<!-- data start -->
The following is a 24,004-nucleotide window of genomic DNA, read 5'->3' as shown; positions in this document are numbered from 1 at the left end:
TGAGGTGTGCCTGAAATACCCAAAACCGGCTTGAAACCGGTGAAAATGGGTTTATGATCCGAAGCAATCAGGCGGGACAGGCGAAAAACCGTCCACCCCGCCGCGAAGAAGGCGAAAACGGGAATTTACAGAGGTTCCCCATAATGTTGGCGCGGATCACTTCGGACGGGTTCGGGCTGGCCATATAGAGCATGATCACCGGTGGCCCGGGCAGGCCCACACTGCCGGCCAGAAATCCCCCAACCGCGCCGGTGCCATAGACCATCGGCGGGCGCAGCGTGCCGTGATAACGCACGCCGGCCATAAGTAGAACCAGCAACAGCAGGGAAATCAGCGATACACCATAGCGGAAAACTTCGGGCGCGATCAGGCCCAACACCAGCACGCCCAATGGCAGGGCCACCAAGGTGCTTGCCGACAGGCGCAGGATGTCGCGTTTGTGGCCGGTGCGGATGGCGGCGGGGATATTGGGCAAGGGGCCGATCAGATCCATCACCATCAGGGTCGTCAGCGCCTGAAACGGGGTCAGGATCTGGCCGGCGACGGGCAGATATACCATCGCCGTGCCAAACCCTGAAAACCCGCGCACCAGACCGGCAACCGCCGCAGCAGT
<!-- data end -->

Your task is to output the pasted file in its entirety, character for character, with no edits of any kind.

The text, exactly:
The following is a 24,004-nucleotide window of genomic DNA, read 5'->3' as shown; positions in this document are numbered from 1 at the left end:
TGAGGTGTGCCTGAAATACCCAAAACCGGCTTGAAACCGGTGAAAATGGGTTTATGATCCGAAGCAATCAGGCGGGACAGGCGAAAAACCGTCCACCCCGCCGCGAAGAAGGCGAAAACGGGAATTTACAGAGGTTCCCCATAATGTTGGCGCGGATCACTTCGGACGGGTTCGGGCTGGCCATATAGAGCATGATCACCGGTGGCCCGGGCAGGCCCACACTGCCGGCCAGAAATCCCCCAACCGCGCCGGTGCCATAGACCATCGGCGGGCGCAGCGTGCCGTGATAACGCACGCCGGCCATAAGTAGAACCAGCAACAGCAGGGAAATCAGCGATACACCATAGCGGAAAACTTCGGGCGCGATCAGGCCCAACACCAGCACGCCCAATGGCAGGGCCACCAAGGTGCTTGCCGACAGGCGCAGGATGTCGCGTTTGTGGCCGGTGCGGATGGCGGCGGGGATATTGGGCAAGGGGCCGATCAGATCCATCACCATCAGGGTCGTCAGCGCCTGAAACGGGGTCAGGATCTGGCCGGCGACGGGCAGATATACCATCGCCGTGCCAAACCCTGAAAACCCGCGCACCAGACCGGCAACCGCCGCAGCAGT